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Phase dock keeps F-16s in top shape for Operation Inherent Resolve

Phase dock keeps F-16s in top shape for Operation Inherent Resolve

Staff Sgt. Adam Bowen, 55th Expeditionary Fighter Squadron phase floor chief, inspects the nose section of an F-16C Fighting Falcon at an undisclosed location in Southwest Asia, Feb. 10, 2019. Phase personnel inspect every aspect of the jet to ensure the safety of the aircraft and its pilot. These maintainers deployed in support of operations in the Middle East, including Operation Inherent Resolve, the multinational effort to defeat ISIS. (U.S. Air Force photo by Tech. Sgt. Clinton Atkins)

Phase dock keeps F-16s in top shape for Operation Inherent Resolve

Staff Sgt. Adam Bowen, 55th Expeditionary Fighter Squadron phase floor chief, inspects an F-16C Fighting Falcon’s engine exhaust for damage at an undisclosed location in Southwest Asia, Feb. 10, 2019. In addition to fulfilling all required actions identified by the flightline maintainers, Phase personnel also perform in-depth nose-to-tail inspections of every jet that comes through their shop. These maintainers deployed in support of operations in the Middle East, including Operation Inherent Resolve, the multinational effort to defeat ISIS. (U.S. Air Force photo by Tech. Sgt. Clinton Atkins)

SOUTHWEST ASIA (AFNS) -- With each strike, coalition partners move a step closer to the defeat of ISIS’ so-called physical caliphate. The 55th Expeditionary Fighter Squadron’s relentless pursuit supporting Operation Inherent Resolve comes with an insatiable maintenance need for the F-16C Fighting Falcons at the 407th Air Expeditionary Group.

While myriad maintenance sections within the 55th EFS are responsible for specific parts of the jets, everything comes together at the phase dock, where six crew chiefs at any time, 24-hours per day, are responsible for the repair and serviceability of every F-16 that comes through their shop.

“Phase is vital to the mission because it allows us more time to dig deep into the jet, looking deeper into the integrity of the aircraft, which takes some stress off the flightline,” said Staff Sgt. Kenny Manzer, 55th EFS phase floor chief.

Manzer said each F-16 can only perform for so long before needing scheduled downtime to perform routine maintenance and inspections. The service intervals for the F-16s are measured in hours –and each takes a phase crew approximately 700 man hours to complete.

“The jets are like people in a way, they still need a break now and then and need to be refreshed,” he said.

To understand the inspection intervals for a jet, think about a privately owned vehicle’s mileage, he said. As the vehicle gets higher in mileage, each factory recommended service interval requires a higher degree of maintenance. No panel is left untouched.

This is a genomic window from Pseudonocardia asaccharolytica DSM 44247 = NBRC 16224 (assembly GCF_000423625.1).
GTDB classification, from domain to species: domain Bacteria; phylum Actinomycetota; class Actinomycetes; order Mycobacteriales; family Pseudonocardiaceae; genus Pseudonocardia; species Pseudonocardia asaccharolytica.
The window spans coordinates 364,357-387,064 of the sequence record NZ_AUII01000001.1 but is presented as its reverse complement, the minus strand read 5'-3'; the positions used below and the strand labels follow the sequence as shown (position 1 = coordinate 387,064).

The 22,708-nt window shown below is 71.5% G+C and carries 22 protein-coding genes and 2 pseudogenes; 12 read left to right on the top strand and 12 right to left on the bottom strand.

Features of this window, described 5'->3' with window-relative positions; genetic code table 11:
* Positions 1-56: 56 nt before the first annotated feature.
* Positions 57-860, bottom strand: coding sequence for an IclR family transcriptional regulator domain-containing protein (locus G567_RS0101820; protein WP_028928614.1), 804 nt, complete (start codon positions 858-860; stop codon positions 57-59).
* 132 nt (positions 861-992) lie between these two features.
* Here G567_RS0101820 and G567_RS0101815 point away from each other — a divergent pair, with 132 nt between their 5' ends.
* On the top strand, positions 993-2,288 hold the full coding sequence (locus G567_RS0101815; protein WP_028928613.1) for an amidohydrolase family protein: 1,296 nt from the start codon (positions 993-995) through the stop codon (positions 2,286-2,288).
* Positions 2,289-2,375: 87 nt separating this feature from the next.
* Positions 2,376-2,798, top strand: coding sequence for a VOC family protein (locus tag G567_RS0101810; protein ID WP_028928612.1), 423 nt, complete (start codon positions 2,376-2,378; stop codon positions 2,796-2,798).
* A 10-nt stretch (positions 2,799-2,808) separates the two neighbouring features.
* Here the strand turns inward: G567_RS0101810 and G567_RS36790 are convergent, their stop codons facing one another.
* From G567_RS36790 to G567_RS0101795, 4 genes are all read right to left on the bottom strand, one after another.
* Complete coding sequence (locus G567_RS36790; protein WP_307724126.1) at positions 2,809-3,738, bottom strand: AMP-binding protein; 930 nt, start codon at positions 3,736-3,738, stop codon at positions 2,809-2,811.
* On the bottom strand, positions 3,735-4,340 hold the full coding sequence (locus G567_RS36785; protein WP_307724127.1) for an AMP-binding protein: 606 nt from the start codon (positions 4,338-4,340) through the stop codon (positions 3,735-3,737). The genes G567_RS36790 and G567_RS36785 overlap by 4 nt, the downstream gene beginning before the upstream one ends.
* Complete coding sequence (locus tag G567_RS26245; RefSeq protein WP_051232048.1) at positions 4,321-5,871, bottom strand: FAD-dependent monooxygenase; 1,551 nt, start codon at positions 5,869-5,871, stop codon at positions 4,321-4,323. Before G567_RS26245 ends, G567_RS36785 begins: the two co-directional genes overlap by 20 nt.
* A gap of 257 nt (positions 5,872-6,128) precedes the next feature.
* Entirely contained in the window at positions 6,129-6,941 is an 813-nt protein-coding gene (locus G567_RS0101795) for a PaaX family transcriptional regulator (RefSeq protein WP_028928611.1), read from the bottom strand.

“From the nut plates to the bulkheads, anything we find, we fix it,” Manzer said.

That level of detail requires the phase professionals to crawl into every nook and cranny of the jet, leaving their face, fingers and feet covered in grease. The dedication to their craft is visible. The same goes with the way they measure success.

“In our job, we measure success in our quality-assurance inspection passes and getting the jet out in a timely manner or even ahead of schedule to return to the fight,” he said. “We know we did our job right when we provide safe, reliable combat aircraft to the unit that can come out and go straight to the fight without a problem.”

The more thorough, deliberate pace of the phase dock allows for an ideal learning environment, instilling success at the lowest level.

Airman 1st Class Wyatt Struppler, 55th EFS inspection team member, is on his first deployment and praises the amount of experience he is receiving in an expeditionary location.

“It’s very interesting to learn about every component of the jet,” he said. “It doesn’t feel as rushed out here. We can take the necessary time to do the job right. I am learning a lot more about the job while deployed. We have less people here than we have at home station so I feel a greater sense of responsibility and that’s helped me grow as a crew chief.”

In the maintenance world, Airmen are near the tip of the spear and have immediate impact on the mission, according to Manzer. Having a direct effect on the airpower that supports the fight against ISIS and its enduring defeat is in itself a reward.

“As you watch the pilot taxi out and take off, whether day or night, you know every single Airman in your shop played a role in making that mission happen,” said Manzer. “It's a great feeling of accomplishment knowing what goes into every mission.”

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